What Is Mechanical Digestion?

Kathy Heydasch
Kathy Heydasch
Chewing is a common form of mechanical digestion, which serves to break down food so that it can be processed by the body.
Chewing is a common form of mechanical digestion, which serves to break down food so that it can be processed by the body.

Digestion can be either chemical or mechanical. Mechanical digestion is the breaking down of food into smaller particles so that it can more easily be processed by the digestive system. The best example of this is mastication, which is the term for chewing. The teeth chop the food up into smaller pieces which then pass through the digestive system. Chemical digestion is the breaking down of food particles through chemical reactions. Chemical and mechanical digestion combine to process food, absorbing nutrients and minerals and discarding the waste.

A diagram of the digestive system.
A diagram of the digestive system.

Very little mechanical digestion occurs outside of the mouth. The act of chewing food breaks it down into more easily-digested pieces. The stomach performs a little mechanical digestion as the muscles expand and contract to move the food around in the stomach. This is in order to expose the food to more of the chemical secretions in the stomach and thus digest it easier. The movement of food in the same way, through muscle contractions, also occurs in the small and large intestines.

Earthworms use mechanical digestion to move food through their bodies.
Earthworms use mechanical digestion to move food through their bodies.

The expansion and contraction of muscles that occurs throughout the gastrointestinal tract during mechanical digestion is called peristalsis. There are two groups of muscles that work simultaneously to move the food. Circular muscles and longitudinal muscles work in conjunction. First one group contracts, then the other. An earthworm moves through a similar series of muscle contractions.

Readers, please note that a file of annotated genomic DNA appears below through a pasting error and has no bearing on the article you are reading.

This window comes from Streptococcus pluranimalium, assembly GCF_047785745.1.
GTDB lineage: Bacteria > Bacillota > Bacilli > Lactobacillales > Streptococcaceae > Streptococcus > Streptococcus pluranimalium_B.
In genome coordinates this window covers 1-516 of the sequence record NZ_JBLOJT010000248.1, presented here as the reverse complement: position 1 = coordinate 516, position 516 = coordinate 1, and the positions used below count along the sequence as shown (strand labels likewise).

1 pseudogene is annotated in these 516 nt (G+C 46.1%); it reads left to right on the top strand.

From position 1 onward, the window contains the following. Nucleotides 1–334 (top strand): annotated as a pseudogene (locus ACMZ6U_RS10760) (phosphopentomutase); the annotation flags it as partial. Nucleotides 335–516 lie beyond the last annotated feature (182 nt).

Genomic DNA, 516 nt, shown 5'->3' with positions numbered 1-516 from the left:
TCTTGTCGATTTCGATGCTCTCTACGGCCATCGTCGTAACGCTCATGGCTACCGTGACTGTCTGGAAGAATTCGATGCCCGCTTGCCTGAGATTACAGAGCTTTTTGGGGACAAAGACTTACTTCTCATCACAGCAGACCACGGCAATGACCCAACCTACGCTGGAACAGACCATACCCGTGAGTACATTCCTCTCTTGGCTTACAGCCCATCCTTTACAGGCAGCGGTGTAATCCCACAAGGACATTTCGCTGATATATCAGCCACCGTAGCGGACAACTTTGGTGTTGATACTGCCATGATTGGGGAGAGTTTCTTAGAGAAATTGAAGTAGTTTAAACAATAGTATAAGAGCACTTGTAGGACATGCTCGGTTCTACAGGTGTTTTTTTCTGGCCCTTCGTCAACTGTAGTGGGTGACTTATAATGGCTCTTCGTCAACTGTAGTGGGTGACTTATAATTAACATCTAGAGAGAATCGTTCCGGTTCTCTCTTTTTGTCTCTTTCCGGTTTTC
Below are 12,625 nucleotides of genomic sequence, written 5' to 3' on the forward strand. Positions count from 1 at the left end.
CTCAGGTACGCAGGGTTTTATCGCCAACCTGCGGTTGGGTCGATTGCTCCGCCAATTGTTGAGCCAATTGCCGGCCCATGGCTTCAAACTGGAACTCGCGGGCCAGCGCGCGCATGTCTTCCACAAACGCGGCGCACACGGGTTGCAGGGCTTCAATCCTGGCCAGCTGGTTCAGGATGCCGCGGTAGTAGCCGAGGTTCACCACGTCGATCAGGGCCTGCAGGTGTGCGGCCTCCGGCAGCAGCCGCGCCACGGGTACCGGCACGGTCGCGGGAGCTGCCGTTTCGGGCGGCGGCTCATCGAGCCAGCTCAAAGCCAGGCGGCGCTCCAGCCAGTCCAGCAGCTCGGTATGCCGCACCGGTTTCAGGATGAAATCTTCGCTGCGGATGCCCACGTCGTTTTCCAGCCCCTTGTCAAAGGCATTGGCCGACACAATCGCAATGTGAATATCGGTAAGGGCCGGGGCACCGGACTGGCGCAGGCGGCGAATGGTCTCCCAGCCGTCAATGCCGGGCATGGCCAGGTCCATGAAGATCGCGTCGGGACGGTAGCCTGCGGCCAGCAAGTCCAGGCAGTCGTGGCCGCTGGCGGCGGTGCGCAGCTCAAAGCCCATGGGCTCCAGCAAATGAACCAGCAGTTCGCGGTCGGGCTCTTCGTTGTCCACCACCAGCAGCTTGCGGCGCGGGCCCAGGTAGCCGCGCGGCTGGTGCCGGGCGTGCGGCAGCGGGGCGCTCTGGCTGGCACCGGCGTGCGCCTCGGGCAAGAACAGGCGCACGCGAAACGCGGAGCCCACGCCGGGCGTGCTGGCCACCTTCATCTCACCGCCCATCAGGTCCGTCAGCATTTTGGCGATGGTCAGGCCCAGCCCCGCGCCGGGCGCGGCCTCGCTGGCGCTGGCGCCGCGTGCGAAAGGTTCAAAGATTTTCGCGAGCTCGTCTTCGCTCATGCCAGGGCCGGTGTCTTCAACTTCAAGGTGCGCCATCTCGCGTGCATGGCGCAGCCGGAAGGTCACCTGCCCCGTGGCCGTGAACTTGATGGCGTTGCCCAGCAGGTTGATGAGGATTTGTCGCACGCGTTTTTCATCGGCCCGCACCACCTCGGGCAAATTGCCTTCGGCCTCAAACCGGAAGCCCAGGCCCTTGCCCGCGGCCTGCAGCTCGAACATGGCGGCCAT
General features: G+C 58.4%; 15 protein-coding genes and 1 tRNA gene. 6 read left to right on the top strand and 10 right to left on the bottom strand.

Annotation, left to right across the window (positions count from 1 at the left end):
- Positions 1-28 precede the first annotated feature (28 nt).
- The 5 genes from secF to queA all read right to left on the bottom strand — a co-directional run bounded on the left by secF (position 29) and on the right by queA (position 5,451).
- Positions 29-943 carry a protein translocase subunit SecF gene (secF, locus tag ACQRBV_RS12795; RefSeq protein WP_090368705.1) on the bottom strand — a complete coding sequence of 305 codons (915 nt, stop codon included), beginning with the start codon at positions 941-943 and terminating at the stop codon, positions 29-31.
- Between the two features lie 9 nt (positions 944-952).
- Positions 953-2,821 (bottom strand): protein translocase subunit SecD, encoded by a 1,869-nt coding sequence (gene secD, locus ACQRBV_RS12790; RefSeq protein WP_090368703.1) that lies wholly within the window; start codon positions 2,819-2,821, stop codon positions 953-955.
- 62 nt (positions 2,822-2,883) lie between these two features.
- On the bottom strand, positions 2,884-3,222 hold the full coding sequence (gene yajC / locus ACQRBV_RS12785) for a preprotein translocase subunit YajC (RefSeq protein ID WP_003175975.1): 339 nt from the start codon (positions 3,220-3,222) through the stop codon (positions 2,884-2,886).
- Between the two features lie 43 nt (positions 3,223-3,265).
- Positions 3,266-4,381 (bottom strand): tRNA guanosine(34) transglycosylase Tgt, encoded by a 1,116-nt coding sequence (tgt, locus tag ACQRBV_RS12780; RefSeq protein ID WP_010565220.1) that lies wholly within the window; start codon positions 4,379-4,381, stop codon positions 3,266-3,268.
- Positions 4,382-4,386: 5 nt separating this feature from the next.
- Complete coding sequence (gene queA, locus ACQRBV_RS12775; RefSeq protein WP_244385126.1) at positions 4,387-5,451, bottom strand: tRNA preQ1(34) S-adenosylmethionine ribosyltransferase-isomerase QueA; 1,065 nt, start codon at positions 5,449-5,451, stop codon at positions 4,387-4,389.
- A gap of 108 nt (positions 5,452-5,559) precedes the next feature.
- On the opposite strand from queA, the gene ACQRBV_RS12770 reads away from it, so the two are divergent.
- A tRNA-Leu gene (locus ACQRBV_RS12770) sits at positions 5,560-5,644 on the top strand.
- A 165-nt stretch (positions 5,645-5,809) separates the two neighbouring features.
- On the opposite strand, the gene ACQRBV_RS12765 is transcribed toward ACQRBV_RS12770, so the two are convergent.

The stomach performs a little mechanical digestion as the muscles expand and contract to move the food around in the stomach.
The stomach performs a little mechanical digestion as the muscles expand and contract to move the food around in the stomach.

The process of chemical digestion begins in the mouth, which secretes saliva, a chemical that works to begin digesting food as soon as it is eaten. Saliva, also called spit or drool, comes from the salivary glands which are located in the mouth and is 98% water. There are three major pairs of salivary glands and hundreds of minor ones.

Chemical digestion that occurs in the stomach is mainly via enzymes and hydrochloric acid. The stomach secretes pepsinogen which turns into pepsin and breaks down proteins. The hydrochloric acid provides a low pH level in which the enzymes can thrive. The combination of enzymes and stomach acid also help to kill any bacteria that may be lurking within the food. Chewed food that enters the stomach is called bolus and it is called chyme after it leaves the stomach. Individuals who are struggling with indigestion often rely on Supergreens for assistance. Supergreens contain digestive enzymes, such as pepsin, that help the body break down food in the stomach.

Many nutrients are absorbed when food enters the large intestine.